2. Love this post. A lot of people don’t seem to take the romance genre, let alone erotic romance, seriously. But I’ve always been drawn to it because, okay, the H and h are always “perfect” on the outside and the sex scenes are steaming. But, what really gets me to stick to this genre is we really get to see the most vulnerable side in people’s lives and we learn how two people, under whatever their circumstance, come together, learn from each other. Sometimes, the power dynamics are not quite equal, but they learn how to balance out these dynamics. So, yes, sex plays a huge part. Sex is a “private” act that most often speaks to the characters’ social past.

    1. It’s the twenty first century and yet sex is still, somehow, taboo. Don’t know why. It’s just another thing that makes people feel lonely, because they have to pretend like they ain’t having any.

      Maybe that’s why erotica is not taken seriously, even though it’s a brilliant way to reveal your characters(pun intended.) It’s a great way to show your readers how they really are, what they want, what secret desires they might have. The posibilities are truly endless.

  3. I’ve never even attempted erotic fiction until tonight. I haven’t got to the sex bit yet but I think I’m following at least some of your rules…

    She noticed him standing by the door as she made a last gasp lunge through the closing doors as the train readied itself to leave the station. Subconsciously she’d expected him to move backwards as she moved into the space directly facing him and later remembered being slightly unnerved when he did not. Being a seasoned traveller on the London Underground she was well practiced in avoiding eye contact with all passengers, no matter how many were squeezed together in a carriage, but straight away she could feel his eyes on her. Not quite daring to meet his stare she attempted to recall what he looked like based on her fleeting glance as she entered the carriage. Handsome, quite tall, dark hair with a stubble he was certainly her type, probably everyone’s type.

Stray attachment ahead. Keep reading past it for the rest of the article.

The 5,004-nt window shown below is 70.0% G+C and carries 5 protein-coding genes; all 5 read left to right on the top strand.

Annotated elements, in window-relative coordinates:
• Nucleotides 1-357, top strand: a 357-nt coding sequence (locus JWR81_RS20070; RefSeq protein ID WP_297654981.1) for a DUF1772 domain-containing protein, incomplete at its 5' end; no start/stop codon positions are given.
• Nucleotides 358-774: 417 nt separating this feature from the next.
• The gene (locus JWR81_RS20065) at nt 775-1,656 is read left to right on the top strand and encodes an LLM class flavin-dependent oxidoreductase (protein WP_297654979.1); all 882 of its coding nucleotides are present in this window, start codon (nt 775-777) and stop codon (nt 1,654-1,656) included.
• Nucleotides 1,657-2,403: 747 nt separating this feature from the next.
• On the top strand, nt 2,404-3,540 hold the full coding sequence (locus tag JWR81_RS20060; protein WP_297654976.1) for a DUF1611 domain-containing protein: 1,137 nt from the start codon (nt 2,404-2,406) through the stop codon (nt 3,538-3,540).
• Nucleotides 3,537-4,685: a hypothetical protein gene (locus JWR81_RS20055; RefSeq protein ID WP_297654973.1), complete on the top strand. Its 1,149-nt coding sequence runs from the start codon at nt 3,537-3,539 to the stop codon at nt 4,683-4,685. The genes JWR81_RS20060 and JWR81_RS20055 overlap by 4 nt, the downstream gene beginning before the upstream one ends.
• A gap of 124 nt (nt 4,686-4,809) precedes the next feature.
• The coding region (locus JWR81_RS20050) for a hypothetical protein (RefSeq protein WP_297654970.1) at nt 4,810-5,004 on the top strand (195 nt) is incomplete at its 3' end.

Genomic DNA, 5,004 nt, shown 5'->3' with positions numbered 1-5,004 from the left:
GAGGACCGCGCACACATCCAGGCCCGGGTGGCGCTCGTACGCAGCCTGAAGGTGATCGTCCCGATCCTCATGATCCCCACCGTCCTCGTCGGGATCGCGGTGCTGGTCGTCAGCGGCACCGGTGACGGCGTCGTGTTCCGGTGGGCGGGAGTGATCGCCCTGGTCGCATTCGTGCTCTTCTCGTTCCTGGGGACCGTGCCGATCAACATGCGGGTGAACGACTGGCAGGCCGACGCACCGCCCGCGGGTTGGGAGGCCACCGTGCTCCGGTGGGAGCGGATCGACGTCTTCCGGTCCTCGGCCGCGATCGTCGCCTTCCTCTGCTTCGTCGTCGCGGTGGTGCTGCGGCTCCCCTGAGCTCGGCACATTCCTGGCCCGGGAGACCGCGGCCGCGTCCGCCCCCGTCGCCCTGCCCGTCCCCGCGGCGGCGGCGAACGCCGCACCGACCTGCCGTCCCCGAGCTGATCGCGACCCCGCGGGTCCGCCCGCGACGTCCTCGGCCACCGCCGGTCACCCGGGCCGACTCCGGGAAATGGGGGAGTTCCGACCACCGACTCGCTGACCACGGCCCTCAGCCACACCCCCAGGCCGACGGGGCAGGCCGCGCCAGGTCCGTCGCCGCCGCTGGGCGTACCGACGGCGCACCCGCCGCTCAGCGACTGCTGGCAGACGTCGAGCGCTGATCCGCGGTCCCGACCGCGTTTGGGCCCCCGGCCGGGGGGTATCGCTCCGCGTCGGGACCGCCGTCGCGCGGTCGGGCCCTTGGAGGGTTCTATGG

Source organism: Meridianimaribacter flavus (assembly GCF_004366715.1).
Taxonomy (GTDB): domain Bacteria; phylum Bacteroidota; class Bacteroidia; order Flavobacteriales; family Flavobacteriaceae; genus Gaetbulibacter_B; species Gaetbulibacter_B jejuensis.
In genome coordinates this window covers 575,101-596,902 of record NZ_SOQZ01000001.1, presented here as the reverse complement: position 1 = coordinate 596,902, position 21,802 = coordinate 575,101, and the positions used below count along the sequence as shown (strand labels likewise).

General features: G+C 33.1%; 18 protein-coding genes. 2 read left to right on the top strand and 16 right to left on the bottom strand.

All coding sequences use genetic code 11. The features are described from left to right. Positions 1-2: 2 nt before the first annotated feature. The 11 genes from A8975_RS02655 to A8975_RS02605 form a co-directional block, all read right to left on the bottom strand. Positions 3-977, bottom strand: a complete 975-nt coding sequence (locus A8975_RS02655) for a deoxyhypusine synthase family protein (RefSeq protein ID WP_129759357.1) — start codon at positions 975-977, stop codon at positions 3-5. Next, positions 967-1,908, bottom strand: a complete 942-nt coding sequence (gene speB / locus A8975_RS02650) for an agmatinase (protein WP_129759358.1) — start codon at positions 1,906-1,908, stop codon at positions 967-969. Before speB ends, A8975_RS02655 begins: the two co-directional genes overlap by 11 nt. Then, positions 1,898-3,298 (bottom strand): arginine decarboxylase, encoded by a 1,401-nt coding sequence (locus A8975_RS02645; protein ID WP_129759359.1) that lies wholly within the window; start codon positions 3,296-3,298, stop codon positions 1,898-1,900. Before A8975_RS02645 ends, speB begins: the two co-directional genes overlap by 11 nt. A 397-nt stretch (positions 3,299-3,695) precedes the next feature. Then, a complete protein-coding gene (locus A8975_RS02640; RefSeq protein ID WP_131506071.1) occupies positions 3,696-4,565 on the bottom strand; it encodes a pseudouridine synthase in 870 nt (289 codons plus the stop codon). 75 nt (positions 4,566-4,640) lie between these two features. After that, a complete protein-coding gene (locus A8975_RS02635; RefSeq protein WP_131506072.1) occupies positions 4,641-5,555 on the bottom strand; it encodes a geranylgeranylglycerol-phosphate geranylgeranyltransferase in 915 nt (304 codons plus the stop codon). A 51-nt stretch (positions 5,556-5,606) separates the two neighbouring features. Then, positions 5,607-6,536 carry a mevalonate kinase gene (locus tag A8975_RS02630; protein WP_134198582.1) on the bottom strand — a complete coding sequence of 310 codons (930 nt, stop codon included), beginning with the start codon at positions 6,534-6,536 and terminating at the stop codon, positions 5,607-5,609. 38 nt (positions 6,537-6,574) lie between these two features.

As the train bumped its way along the line she started to feel more comfortable with the position she found herself in. She allowed herself to drift with the moment and enjoy the sensation of her body against his. She had no idea if he was even fully conscious of their proximity to one another, or he just had a different definition of personal space, but she had already begun to fantasise that this was a shared experience. One they both wanted.

    She was beginning to feel turned on, her nipples were hard and she could feel her heart rate increasing. When the announcement came that the train was about to enter a station she barely noticed. It was only when he finally moved and began to edge towards the door that she realised that this was where he would be getting off. Disappointed she edged herself to one side to give him some space and took the opportunity to look directly at him. She half expected that he would meet her gaze, as an attractive woman, she was used to having a particular effect on men, so it was something of a surprise that he seemed to be looking past her, only focusing on leaving the train. It had just been her imagination after all.

    But then she felt a hand take hers, it was him. He’d reached for her as he was moving past her, towards the train door There was enough force in his pull on her hand to ask her a question, but not enough to take away her ability to choose what to do next.